Free: 10 Things the Best Law-Firm Website Designs Have in Common
For seven years, Lawyerist has published an annual list of the best law firm websites. Now, you can find out what they have in common.
To my own surprise, I’ve been using Twitter lately (“tweeting,” for those in the know). I say surprise because I really still don’t understand what all the fuss is about. But there’s an awful lot of fuss and I hate to be the last one to show up at a party. Since Sam encouraged people last week to use Twitter, I thought I’d share how I’m using Twitter so that maybe others will be persuaded to give it a try as well.
Although many people put personal, clever, and/or random thoughts on Twitter, I find I have too many of my own random thoughts to focus on anyone else’s. I also don’t have the time or inclination to tweet repeatedly during the day. Instead, I tweet on topics relevant to my practice, which is focussed on all aspects of legal ethics, law firm disputes, attorney-client privilege, and related topics. So when I get wind of a new ethics decision, a proposed rule, or the like, I tweet it with a link to a document if possible. For example, a recent tweet:
SCOTUS granted cert on Q of appealability of orders to disclose atty-client privileged info.http://www.timesurl.at/93cb64
Posting to Twitter has become an easy way for me to comment on information that comes across my desk without having to compose a complete blog entry (if I want to be a little more self-serving, I can tweet a link to my blog posts to try to increase traffic to Lawyerist). Over time, my Twitter page becomes full of short, helpful tips or links to documents that lawyers can use in their practice. I have even gone back to my own Twitter page to find a link to an article. By periodically deleting some of the posts that are indecipherable to others (such as my replies to other people’s tweets), my Twitter page remains substantive. I am trying to provide worthwhile content to the people who follow me.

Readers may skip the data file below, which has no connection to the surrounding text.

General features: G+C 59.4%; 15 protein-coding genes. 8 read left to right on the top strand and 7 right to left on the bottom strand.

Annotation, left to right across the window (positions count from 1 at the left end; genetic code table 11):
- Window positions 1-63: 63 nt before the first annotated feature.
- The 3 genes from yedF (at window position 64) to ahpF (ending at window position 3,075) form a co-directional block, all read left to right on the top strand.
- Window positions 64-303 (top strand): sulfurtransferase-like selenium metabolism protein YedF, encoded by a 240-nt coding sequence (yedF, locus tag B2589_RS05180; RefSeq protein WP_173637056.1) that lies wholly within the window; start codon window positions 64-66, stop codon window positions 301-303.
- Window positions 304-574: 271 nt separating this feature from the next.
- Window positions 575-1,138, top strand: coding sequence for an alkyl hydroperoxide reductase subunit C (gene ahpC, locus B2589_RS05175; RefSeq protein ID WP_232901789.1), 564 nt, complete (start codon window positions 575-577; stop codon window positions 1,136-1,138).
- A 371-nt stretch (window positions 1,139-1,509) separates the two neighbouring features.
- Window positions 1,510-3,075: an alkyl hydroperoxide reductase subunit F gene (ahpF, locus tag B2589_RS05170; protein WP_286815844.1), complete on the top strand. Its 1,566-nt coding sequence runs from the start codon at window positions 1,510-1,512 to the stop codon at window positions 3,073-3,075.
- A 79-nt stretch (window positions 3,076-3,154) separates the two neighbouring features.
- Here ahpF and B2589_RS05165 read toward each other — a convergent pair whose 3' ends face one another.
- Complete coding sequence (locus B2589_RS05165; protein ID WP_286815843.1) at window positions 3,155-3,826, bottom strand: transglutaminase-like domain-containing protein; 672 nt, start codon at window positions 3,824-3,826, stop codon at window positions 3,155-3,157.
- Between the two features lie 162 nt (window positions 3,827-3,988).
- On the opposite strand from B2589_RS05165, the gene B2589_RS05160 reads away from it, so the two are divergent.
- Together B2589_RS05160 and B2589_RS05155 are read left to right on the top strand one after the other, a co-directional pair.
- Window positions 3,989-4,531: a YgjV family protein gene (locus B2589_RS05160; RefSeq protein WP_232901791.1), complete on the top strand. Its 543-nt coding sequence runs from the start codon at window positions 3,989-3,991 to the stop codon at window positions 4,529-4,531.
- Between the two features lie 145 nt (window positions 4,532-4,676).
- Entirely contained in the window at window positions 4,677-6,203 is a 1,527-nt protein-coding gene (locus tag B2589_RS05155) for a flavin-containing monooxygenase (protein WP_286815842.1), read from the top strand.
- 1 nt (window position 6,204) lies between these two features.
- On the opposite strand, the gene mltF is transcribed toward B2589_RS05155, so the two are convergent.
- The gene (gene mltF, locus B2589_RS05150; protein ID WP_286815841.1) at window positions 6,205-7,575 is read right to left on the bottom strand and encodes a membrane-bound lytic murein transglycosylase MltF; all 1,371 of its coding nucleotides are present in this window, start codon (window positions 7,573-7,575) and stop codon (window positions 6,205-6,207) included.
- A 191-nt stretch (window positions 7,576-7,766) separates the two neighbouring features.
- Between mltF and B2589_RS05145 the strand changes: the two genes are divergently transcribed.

I am a Twitter neophyte — as of this writing I had a mere 50 followers. Most of the people who have chosen to follow me are not from Minnesota, so it seems unlikely that Twitter will be a source of business or referrals, at least in the near term. But it’s fun to be a part of the latest internet experiment, notwithstanding my curmudgeonly attitude.
You can follow me at www.twitter.com/Ethics_Maven. If you don’t like it, it’s just another click to stop following.